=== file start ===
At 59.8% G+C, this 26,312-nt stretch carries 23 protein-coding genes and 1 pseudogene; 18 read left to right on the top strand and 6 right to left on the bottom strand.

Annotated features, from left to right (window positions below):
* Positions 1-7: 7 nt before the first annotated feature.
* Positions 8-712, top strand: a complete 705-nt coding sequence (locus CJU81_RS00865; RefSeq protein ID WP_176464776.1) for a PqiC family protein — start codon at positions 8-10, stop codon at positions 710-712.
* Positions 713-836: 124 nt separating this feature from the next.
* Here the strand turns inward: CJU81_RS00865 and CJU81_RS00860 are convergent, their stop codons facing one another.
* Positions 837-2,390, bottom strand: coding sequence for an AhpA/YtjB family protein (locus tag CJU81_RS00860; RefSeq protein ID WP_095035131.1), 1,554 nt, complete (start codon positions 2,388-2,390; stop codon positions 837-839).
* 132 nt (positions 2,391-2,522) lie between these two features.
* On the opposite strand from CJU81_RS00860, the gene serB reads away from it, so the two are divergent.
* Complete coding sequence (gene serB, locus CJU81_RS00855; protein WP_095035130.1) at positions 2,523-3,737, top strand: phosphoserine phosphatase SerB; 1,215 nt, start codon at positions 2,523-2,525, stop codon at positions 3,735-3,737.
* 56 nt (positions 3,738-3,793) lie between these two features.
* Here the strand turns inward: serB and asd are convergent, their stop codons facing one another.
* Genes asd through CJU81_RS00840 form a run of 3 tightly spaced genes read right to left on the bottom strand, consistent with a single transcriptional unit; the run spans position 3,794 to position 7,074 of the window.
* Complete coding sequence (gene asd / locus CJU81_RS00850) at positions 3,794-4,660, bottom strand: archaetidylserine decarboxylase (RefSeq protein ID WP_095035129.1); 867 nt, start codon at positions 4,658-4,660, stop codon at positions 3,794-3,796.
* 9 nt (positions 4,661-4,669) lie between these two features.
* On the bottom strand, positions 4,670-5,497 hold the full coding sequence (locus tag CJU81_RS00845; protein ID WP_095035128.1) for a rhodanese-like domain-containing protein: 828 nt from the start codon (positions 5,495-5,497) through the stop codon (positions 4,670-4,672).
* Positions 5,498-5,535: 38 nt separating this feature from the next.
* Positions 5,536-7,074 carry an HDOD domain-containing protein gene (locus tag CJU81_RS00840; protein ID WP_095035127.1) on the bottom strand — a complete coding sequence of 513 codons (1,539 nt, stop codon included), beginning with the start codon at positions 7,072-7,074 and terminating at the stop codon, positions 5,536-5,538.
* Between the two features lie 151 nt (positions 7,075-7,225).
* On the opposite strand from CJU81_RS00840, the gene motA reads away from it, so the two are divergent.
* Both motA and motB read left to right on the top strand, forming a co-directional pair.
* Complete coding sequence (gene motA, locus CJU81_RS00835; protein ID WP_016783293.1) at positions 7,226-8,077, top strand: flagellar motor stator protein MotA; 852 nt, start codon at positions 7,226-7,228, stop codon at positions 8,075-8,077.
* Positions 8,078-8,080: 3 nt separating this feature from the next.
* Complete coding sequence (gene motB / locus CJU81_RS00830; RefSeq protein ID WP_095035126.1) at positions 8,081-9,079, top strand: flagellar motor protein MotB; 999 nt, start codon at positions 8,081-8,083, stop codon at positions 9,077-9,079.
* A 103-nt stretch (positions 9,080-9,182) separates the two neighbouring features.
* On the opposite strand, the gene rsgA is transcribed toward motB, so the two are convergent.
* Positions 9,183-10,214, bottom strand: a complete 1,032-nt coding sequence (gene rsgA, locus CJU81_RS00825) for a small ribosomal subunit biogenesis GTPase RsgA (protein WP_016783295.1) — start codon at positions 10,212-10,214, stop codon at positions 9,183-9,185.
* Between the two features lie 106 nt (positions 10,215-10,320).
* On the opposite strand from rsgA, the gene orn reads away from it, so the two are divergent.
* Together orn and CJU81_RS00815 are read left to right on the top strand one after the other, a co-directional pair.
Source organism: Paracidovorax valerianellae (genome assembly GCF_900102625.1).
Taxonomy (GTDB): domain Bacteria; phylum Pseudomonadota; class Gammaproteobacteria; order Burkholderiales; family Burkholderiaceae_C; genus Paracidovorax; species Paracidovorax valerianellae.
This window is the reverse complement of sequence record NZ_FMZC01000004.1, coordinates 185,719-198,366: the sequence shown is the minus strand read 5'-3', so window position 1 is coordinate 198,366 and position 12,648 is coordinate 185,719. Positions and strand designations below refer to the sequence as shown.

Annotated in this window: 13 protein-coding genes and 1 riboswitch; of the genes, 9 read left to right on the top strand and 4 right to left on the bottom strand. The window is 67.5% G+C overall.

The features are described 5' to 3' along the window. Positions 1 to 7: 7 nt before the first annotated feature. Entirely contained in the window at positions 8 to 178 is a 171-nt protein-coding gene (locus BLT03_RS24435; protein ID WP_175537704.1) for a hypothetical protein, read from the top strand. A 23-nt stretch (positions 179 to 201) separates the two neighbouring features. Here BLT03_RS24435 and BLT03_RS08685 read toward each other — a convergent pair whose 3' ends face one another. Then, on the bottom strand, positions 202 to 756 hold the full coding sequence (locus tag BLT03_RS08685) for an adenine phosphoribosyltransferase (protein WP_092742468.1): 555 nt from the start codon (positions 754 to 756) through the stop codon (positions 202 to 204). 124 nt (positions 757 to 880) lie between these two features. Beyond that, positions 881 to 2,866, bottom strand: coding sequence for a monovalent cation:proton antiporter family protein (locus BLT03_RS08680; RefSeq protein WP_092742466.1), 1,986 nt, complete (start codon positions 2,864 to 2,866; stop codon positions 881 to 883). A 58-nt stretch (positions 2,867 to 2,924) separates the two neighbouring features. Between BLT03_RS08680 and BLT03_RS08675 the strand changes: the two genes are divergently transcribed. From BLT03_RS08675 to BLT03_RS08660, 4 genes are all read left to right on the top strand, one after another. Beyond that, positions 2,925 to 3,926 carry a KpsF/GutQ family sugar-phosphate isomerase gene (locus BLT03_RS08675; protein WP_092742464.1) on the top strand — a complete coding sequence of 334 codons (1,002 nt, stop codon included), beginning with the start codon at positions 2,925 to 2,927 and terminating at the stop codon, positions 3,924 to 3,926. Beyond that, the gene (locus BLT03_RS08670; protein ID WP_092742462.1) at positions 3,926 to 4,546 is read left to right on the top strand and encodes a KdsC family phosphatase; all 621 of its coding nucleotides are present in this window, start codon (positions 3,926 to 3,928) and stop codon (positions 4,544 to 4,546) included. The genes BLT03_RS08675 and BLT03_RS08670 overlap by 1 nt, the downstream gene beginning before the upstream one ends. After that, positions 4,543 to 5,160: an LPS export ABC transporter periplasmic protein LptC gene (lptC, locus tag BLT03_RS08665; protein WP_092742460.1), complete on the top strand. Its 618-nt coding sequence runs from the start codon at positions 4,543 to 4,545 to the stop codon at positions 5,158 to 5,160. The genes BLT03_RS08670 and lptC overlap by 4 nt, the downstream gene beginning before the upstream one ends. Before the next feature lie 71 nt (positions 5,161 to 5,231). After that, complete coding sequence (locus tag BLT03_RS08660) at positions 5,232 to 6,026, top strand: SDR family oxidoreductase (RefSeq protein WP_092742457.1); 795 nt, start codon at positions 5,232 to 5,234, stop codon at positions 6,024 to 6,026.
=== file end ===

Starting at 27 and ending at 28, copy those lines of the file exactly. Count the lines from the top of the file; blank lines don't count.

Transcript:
* Positions 9,183-10,214, bottom strand: a complete 1,032-nt coding sequence (gene rsgA, locus CJU81_RS00825) for a small ribosomal subunit biogenesis GTPase RsgA (protein WP_016783295.1) — start codon at positions 10,212-10,214, stop codon at positions 9,183-9,185.
* Between the two features lie 106 nt (positions 10,215-10,320).